Augustine of Hippo (354-430), a bishop and philosopher during the early medieval period, is viewed as one of the Fathers of the Church; the influential early Christians who set the foundations for the Christian Faith. Between 413 and 426, Augustine wrote De civitate Dei (The City of God), a collection of twenty-two books that defend Christianity against the allegation that followers of that religion had been responsible for the decline of Rome. The books encompass several subjects, including Greek philosophy, the concept of free will, and the doctrine of Original Sin. A great deal of manuscripts with this text have survived: the Leiden University Library has eight, each containing a part of De civitate Dei.
This manuscript (BPL 4) contains chapter forty-three of the second book of De civitate Dei. As you can see, there are no annotations, indicating it was probably not used for study purposes. In fol. 2r we see two large decorated initials1, while other pages are decorated with smaller colored initials in red and blue. We can see from the owner marks on the flyleaves that this manuscript belonged to the Convent of St. Clara in Amsterdam around the year 1500, where it remained until 1590 when the sisters of St. Clara were expelled from the city. After their expulsion, the manuscript came in the possession of Christophorus Dibuadius (c.1578-1621), a Danish scholar studying in Leiden. In fol. 139v you can read the exact date that the scribe finished copying the text.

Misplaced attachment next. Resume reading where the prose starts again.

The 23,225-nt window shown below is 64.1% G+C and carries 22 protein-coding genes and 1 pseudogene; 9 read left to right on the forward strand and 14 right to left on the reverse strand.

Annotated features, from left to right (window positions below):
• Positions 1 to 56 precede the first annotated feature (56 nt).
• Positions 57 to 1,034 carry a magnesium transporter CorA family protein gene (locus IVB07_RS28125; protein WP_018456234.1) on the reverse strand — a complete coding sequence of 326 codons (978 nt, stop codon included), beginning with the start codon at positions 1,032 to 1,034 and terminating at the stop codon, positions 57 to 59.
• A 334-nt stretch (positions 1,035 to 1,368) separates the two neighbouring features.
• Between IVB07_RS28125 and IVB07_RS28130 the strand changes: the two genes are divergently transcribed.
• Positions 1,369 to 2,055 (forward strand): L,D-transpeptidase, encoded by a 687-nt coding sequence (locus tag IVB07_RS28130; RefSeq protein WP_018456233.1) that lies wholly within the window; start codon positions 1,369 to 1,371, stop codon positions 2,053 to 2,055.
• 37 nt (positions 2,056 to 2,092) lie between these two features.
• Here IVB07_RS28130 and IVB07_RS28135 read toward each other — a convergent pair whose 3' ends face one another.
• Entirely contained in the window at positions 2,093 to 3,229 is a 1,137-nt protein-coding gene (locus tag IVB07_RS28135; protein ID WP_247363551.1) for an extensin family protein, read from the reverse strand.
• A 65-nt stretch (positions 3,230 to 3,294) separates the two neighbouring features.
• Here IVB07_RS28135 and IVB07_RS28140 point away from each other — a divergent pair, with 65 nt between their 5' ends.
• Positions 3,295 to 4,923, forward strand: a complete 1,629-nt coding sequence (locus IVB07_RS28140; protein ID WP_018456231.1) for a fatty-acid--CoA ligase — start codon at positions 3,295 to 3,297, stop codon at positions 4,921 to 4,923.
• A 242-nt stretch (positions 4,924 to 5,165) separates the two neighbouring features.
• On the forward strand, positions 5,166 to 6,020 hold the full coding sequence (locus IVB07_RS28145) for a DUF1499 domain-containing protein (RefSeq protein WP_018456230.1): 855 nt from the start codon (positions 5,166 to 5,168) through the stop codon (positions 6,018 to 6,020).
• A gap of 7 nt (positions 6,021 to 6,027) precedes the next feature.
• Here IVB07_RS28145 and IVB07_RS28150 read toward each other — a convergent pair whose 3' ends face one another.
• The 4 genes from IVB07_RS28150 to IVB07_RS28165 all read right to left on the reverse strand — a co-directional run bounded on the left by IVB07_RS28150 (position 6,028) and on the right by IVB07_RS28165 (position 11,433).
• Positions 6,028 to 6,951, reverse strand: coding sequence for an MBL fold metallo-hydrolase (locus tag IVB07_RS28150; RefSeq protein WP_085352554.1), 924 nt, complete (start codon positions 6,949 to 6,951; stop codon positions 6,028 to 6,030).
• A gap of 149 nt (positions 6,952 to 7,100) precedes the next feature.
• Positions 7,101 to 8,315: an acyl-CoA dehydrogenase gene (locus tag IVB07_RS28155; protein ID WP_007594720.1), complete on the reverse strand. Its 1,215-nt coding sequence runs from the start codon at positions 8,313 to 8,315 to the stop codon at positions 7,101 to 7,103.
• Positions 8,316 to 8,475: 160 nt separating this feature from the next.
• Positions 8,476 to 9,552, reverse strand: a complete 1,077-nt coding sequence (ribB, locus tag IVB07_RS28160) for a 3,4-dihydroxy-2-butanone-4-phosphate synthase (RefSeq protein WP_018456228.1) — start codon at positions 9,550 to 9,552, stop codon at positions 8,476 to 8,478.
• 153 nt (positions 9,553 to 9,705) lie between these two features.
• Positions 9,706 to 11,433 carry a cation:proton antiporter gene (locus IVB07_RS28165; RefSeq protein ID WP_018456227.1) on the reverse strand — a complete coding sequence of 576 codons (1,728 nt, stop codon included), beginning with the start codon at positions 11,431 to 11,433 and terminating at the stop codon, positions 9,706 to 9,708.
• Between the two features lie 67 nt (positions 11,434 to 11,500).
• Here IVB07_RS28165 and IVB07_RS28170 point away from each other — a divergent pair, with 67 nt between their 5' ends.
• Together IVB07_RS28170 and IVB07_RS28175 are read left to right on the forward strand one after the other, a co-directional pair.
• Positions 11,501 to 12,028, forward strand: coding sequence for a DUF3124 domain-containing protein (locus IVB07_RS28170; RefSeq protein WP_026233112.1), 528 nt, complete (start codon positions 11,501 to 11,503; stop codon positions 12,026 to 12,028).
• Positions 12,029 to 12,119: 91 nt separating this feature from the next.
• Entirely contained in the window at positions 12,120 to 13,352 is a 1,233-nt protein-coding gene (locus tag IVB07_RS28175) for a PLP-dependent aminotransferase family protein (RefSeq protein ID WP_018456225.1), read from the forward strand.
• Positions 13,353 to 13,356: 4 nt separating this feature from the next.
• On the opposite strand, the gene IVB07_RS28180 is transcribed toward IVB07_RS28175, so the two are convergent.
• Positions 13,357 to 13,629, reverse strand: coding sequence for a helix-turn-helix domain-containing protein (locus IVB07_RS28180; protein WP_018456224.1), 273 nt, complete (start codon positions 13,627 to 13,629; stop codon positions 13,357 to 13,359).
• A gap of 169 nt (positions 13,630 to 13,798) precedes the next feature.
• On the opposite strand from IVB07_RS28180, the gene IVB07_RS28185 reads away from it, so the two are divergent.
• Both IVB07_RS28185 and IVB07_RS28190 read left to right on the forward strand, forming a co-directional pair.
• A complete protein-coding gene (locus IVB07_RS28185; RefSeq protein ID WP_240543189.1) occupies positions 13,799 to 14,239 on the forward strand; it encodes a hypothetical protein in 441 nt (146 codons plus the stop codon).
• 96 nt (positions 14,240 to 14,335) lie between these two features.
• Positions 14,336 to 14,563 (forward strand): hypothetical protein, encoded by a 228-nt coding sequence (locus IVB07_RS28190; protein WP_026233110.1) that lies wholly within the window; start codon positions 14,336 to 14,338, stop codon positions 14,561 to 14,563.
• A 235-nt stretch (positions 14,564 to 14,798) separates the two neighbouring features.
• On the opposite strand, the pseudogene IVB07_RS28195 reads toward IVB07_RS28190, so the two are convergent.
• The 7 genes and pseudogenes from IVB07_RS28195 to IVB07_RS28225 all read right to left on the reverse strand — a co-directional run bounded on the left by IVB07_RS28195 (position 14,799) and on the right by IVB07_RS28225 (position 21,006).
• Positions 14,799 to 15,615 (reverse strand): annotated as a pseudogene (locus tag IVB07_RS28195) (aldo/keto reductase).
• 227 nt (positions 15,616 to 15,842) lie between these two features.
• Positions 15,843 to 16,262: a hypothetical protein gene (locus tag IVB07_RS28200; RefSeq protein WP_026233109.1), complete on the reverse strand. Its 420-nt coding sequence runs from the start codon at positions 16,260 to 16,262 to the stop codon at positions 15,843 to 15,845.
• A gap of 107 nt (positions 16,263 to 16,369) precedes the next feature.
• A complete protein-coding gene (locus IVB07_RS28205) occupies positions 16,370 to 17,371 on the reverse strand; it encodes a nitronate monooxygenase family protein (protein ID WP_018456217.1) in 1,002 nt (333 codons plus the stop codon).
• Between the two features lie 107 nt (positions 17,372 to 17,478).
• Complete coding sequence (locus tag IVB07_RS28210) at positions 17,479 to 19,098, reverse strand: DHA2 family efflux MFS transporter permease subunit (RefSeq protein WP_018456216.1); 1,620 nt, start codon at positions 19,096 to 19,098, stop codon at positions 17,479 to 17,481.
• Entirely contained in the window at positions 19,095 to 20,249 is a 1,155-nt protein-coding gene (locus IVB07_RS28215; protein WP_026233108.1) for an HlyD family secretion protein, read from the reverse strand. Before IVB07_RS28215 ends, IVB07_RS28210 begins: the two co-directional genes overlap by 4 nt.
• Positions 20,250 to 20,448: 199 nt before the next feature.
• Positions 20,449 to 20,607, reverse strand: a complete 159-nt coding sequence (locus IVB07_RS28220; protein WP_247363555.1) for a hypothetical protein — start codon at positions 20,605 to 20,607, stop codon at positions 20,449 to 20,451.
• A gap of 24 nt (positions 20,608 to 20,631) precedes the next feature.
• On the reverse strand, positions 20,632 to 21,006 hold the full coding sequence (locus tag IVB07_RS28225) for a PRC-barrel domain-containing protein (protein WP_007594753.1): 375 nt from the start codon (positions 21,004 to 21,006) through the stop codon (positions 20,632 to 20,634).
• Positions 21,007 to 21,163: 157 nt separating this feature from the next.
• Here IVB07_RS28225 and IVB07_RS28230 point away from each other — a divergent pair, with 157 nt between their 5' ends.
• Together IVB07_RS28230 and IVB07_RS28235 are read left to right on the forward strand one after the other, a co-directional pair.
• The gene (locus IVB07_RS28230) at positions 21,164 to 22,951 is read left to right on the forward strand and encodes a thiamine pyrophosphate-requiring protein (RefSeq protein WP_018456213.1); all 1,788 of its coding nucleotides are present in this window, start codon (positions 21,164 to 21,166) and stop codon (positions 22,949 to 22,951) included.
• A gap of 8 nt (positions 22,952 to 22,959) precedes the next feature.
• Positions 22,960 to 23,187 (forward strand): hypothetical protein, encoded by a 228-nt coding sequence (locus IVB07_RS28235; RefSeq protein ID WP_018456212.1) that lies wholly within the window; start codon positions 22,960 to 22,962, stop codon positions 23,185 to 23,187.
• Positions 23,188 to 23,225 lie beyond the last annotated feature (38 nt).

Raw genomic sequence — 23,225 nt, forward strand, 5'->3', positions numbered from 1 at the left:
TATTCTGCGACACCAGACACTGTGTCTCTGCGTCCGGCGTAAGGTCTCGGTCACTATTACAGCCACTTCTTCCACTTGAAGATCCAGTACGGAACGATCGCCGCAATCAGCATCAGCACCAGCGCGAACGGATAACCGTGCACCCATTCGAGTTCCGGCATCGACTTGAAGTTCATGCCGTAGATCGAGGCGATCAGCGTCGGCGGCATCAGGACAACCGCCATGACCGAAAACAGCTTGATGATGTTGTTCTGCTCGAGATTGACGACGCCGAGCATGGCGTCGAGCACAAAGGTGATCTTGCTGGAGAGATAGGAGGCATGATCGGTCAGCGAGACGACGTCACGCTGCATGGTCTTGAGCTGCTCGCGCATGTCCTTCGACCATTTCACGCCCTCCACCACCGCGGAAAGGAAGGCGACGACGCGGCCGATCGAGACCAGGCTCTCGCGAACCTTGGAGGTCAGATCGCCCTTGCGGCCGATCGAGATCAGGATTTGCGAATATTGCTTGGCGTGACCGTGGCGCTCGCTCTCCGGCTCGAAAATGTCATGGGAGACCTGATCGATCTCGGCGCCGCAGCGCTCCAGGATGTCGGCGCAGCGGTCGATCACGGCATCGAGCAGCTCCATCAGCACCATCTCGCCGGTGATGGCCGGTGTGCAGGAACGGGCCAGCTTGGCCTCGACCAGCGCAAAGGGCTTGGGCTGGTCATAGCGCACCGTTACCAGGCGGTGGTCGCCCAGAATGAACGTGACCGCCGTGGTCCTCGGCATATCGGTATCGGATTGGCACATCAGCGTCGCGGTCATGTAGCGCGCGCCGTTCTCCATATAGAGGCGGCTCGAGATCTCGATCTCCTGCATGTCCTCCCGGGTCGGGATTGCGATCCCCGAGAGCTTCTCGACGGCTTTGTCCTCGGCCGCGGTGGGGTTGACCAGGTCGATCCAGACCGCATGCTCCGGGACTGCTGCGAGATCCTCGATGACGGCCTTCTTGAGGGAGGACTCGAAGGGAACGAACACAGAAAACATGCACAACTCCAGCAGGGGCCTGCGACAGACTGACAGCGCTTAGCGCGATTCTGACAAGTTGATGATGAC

- Medieval scribes recognized that readers may need some help finding their way throughout the book or within the texts they contained. Over time, a number of tools were invented to this end. What type of reading-aids can you find in this manuscript? Give three examples.
- Manuscripts were made for specific purposes and how a manuscript was going to be used is often reflected by its material design. Can you infer for what purpose this book was made? How is your verdict reflected by the book’s material features?
- Gumbert, J. P. (2009). Illustrated Inventory of Medieval Manuscripts in Latin script in the Netherlands. Verloren.